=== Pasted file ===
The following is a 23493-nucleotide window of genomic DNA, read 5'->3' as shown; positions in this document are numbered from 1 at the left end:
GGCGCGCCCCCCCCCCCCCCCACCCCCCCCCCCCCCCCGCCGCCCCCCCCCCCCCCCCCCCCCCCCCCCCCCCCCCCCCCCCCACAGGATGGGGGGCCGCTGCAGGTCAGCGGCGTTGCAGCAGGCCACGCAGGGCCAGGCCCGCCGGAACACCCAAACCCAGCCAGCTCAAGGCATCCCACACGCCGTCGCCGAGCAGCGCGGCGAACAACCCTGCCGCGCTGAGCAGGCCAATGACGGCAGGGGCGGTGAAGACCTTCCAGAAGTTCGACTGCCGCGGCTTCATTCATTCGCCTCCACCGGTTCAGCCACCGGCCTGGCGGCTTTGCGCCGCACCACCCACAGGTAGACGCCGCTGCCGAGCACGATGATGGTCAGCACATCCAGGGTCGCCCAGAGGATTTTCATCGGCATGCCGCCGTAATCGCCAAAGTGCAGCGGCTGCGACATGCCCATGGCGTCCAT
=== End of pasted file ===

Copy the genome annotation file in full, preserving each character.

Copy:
The following is a 23493-nucleotide window of genomic DNA, read 5'->3' as shown; positions in this document are numbered from 1 at the left end:
GGCGCGCCCCCCCCCCCCCCCACCCCCCCCCCCCCCCCGCCGCCCCCCCCCCCCCCCCCCCCCCCCCCCCCCCCCCCCCCCCCACAGGATGGGGGGCCGCTGCAGGTCAGCGGCGTTGCAGCAGGCCACGCAGGGCCAGGCCCGCCGGAACACCCAAACCCAGCCAGCTCAAGGCATCCCACACGCCGTCGCCGAGCAGCGCGGCGAACAACCCTGCCGCGCTGAGCAGGCCAATGACGGCAGGGGCGGTGAAGACCTTCCAGAAGTTCGACTGCCGCGGCTTCATTCATTCGCCTCCACCGGTTCAGCCACCGGCCTGGCGGCTTTGCGCCGCACCACCCACAGGTAGACGCCGCTGCCGAGCACGATGATGGTCAGCACATCCAGGGTCGCCCAGAGGATTTTCATCGGCATGCCGCCGTAATCGCCAAAGTGCAGCGGCTGCGACATGCCCATGGCGTCCAT